Emil Kosa Jr.
Emil Kosa Jr. was born in Paris, France on November 28, 1903. His father was a Czech artist. He moved to the United States with his family at the age of four.
Kosa studied at the Prague Academy as a teenager and then at the California Art Institute in Los Angeles in 1927. He returned to Paris later in 1927, and studied under Pierre Laurens at l'École des Beaux-Arts. In 1928, he returned to Los Angeles and studied and later taught at Chouinard and the Otis Art Institutes.
Kosa spent the last 35 years of his life working for 20th Century Fox studios as a special effects artist. In 1963 he won an Oscar for his work on Cleopatra. During this time Kosa, along with maintaining a studio-home in LA, decorated churches, theatres, and private homes and continued teaching in Laguna Beach, California.
Kosa exhibited at Los Angeles County Museum of Art in 1940, the Biltmore Salon in Los Angeles in 1941. He also showed his works in many other locals nationally including the Carnegie Institute, the Denver Museum, and the Frye Museum. He won dozens of awards in California and nationally from 1928-1961. He is represented in many museums across the United States including the LACMA, the Santa Barbara Museum, the Boston Museum of Fine Art, and the San Diego Museum.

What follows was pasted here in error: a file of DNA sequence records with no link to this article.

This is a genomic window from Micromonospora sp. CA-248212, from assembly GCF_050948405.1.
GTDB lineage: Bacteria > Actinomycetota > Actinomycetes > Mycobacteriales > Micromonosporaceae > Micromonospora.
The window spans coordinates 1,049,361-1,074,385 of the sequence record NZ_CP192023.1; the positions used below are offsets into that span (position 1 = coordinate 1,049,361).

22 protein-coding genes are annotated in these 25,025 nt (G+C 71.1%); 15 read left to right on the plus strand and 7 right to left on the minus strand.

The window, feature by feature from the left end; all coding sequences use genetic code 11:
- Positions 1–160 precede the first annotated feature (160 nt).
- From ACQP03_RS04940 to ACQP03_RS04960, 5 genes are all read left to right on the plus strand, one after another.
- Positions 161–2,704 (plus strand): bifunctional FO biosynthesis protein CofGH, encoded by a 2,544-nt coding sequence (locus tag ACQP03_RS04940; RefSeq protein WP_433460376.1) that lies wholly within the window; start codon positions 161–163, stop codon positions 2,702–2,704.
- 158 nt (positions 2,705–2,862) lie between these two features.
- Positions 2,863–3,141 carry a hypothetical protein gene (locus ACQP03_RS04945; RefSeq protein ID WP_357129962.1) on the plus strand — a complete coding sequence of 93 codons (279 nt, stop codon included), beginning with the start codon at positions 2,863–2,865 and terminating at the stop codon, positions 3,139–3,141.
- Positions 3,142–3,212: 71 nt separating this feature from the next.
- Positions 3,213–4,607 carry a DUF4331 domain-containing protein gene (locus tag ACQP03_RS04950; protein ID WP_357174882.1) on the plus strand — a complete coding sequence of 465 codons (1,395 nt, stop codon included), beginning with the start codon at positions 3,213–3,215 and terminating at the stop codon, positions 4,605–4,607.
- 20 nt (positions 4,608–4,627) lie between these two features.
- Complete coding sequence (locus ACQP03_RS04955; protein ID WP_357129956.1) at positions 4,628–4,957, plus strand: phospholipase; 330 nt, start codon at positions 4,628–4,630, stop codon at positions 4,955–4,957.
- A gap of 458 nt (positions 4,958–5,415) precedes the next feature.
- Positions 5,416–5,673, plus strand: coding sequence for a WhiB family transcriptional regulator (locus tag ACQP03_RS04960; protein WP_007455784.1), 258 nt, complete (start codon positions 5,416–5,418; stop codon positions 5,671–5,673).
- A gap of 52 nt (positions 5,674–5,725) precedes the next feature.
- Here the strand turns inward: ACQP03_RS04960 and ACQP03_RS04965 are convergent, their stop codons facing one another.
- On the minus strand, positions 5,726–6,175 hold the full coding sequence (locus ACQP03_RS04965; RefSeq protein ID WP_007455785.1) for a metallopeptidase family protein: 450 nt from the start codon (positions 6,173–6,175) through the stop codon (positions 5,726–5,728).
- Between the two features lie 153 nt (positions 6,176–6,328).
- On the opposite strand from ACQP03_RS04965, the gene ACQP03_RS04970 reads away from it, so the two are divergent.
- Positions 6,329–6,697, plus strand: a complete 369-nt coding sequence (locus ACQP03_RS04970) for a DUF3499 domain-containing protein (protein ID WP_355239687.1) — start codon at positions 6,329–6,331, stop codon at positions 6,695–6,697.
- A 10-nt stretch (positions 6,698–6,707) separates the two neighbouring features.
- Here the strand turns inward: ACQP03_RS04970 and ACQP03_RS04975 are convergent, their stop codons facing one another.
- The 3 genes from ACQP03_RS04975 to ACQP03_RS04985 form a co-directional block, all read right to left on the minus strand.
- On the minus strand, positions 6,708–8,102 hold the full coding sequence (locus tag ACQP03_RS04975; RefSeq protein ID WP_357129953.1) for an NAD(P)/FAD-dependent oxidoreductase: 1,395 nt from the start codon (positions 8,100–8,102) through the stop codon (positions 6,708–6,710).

Kosa worked in both watercolor and oil. He painted many portraits including the official portrait of Governor Earl Warren. He also painted landscapes, seascapes, figures, and floral works.
The most interesting aspect of Kosa's body of work is that he had several different styles. He is well known and appreciated in the circle of California Plein-Air painters and watercolorists, but he was also painted many symbolist and modernist paintings. In these more expressive works can be seen the influence of his studies in Prague and Paris. Many of his paintings are moody, and somber; a stark contrast to his scenes of California landscapes. He produced a number of abstract works as well, showing the influence of Kupka who he had studied .
Kosa JR. died in Los Angeles on the 4th of November 1968.